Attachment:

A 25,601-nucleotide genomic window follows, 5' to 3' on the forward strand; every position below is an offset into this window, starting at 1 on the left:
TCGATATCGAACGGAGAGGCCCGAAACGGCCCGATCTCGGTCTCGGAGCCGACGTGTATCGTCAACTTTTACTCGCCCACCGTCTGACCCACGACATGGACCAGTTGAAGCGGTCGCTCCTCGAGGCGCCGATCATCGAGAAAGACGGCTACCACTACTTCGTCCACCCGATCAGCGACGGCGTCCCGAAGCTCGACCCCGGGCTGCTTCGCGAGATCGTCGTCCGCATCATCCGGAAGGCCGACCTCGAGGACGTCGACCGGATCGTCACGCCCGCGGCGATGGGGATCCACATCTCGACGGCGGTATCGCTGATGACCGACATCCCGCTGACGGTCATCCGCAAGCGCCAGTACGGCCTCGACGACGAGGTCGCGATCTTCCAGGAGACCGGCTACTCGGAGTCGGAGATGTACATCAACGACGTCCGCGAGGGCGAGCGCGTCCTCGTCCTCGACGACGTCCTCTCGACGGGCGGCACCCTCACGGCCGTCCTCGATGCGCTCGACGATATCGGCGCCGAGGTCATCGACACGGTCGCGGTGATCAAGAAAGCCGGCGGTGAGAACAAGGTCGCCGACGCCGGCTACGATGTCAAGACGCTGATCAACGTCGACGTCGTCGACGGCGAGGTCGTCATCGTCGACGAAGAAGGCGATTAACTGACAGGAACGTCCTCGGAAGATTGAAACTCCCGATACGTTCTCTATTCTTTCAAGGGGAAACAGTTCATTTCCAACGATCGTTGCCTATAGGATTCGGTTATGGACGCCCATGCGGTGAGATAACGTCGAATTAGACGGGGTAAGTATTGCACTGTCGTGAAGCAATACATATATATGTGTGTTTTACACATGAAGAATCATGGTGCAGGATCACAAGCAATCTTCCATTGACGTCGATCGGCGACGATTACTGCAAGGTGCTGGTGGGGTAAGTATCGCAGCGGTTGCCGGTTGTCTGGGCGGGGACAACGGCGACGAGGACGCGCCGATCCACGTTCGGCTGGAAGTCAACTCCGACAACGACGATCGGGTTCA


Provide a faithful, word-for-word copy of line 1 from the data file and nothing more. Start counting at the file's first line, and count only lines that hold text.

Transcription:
A 25,601-nucleotide genomic window follows, 5' to 3' on the forward strand; every position below is an offset into this window, starting at 1 on the left: